France questions Russian tennis player over suspected match-fixing

·3-min read
Yana Sizikova is being investigated over the suspected fixing of a doubles match last year

A Russian tennis player suspected of deliberately losing a doubles match at Roland Garros last season was released on Friday by French police who arrested her after she lost in this year's competition.

Yana Sizikova, 26, who is 101st in the women's doubles rankings, was detained by a special French unit on the grounds of the French Open, shortly before 9pm (1900 GMT) on Thursday, a police and legal source told AFP.

Le Parisien newspaper, which first reported the arrest, said that she was detained after she came out of her post-match massage. Her hotel room was also searched, it added.

Sizikova was released late on Friday without being charged, the Paris prosecutor's office said.

"The investigation is continuing," it said.

An investigation into possible sports corruption and organised fraud was opened last October over a first-round match in 2020 in which Sizikova and her American partner Madison Brengle lost to Romanian pair Andreea Mitu and Patricia Maria Tig.

Suspicions were aroused because of abnormally high betting activity on the match in countries outside France, which was reported to law enforcement, a source close to the case told AFP at the time.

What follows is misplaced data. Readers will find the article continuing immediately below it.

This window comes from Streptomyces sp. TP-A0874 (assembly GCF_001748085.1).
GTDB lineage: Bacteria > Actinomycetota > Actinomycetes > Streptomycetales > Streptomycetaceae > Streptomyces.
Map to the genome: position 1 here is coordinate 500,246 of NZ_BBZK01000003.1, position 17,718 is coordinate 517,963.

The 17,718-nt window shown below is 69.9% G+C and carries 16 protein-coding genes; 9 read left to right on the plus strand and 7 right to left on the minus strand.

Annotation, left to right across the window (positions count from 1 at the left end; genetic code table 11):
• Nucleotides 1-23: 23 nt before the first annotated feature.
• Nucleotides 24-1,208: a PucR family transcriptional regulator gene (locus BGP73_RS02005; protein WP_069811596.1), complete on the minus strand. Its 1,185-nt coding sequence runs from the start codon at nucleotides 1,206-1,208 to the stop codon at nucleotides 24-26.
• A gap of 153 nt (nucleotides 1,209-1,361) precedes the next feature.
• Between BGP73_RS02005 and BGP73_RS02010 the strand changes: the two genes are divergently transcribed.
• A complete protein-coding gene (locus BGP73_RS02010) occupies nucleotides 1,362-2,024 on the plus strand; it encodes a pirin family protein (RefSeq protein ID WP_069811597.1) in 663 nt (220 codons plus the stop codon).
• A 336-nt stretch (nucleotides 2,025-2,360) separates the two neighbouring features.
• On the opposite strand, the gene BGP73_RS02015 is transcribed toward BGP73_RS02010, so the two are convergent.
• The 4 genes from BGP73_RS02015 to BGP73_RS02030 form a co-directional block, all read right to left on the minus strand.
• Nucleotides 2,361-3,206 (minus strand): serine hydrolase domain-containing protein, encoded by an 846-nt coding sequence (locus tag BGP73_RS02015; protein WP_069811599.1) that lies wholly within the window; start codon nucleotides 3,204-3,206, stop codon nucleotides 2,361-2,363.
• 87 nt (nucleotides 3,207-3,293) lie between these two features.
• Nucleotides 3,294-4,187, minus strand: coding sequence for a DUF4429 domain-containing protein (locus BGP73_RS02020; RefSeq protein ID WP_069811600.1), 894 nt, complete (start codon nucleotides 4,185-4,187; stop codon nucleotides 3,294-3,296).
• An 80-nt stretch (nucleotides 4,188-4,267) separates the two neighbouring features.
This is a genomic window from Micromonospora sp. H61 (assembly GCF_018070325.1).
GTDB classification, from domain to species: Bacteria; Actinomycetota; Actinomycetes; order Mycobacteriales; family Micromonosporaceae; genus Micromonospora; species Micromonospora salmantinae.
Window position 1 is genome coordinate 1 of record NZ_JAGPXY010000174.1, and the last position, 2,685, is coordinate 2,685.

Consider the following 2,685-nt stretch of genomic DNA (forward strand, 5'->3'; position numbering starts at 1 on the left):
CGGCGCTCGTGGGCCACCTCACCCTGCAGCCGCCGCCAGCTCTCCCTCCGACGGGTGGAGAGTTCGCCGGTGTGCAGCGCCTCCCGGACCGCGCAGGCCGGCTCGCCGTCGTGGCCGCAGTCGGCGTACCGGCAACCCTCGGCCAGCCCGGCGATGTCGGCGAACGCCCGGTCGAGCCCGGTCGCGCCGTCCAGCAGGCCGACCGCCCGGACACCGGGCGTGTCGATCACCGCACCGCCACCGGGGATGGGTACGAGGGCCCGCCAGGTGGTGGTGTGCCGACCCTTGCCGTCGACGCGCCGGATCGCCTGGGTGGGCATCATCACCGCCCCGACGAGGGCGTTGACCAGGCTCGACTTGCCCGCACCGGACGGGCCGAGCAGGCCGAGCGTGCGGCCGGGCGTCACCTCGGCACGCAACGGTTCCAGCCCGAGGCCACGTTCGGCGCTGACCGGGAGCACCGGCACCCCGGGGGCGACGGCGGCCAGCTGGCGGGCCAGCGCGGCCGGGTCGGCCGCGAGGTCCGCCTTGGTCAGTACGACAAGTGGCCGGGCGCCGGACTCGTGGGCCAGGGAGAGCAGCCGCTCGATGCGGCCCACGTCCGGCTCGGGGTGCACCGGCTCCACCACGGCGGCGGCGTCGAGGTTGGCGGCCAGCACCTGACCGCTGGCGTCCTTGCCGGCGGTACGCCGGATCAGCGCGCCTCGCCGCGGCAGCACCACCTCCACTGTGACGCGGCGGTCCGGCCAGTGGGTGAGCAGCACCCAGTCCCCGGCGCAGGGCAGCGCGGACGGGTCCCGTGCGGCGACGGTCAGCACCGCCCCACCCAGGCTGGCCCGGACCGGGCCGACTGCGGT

One game in particular -- the fifth of the second set -- was being analysed by investigators after it featured two unusual double-faults by Sizikova who lost her serve to love.

On Thursday, Sizikova and her new partner Ekaterina Alexandrova lost in under an hour 1-6, 1-6 to Australian pair Storm Sanders and Ajla Tomljanovic in the first round of the women's doubles.

Sizikova, who lives between Russia and Spain, was competing at Roland Garros for the first time in 2020.

The amounts placed in bets on her game amounted to "tens of thousands of euros", a French source said in October.

The Global Lottery Monitoring System as well as the Group of Copenhagen, which brings together 33 national anti-sports corruption bodies, raised the alarm.

The president of the Russian tennis federation, Shamil Tarpichshev, said the case was "an old story".

"This story has been running since October. Until the documents (about Sizikova) are published, we can't do anything, we have to wait," he told TASS.

The player's lawyer in France, Frederic Belot, said: "Yana Sizikova had nothing to reproach herself for and intends to give all the necessary explanations to French investigators."

Belot said the "serious accusations" stemmed from "a slanderous article by an Italian tennis blogger" against which the player "intends to take legal action quickly for defamation and slander".

Professional tennis has been hit with match-fixing allegations in the past, but only relatively junior players competing at lower-tier tournaments have been banned or convicted.

The International Tennis Integrity Agency (ITIA) was created by the international governing bodies to investigate allegations against players and hand out sanctions.

In January this year, it announced lifetime bans against two low-ranking Russian women's doubles players, Sofia Dmitrieva and Alija Merdeeva, who were found to have been involved in match-fixing.

Sizikova is a doubles specialist with a current world singles ranking of 765.

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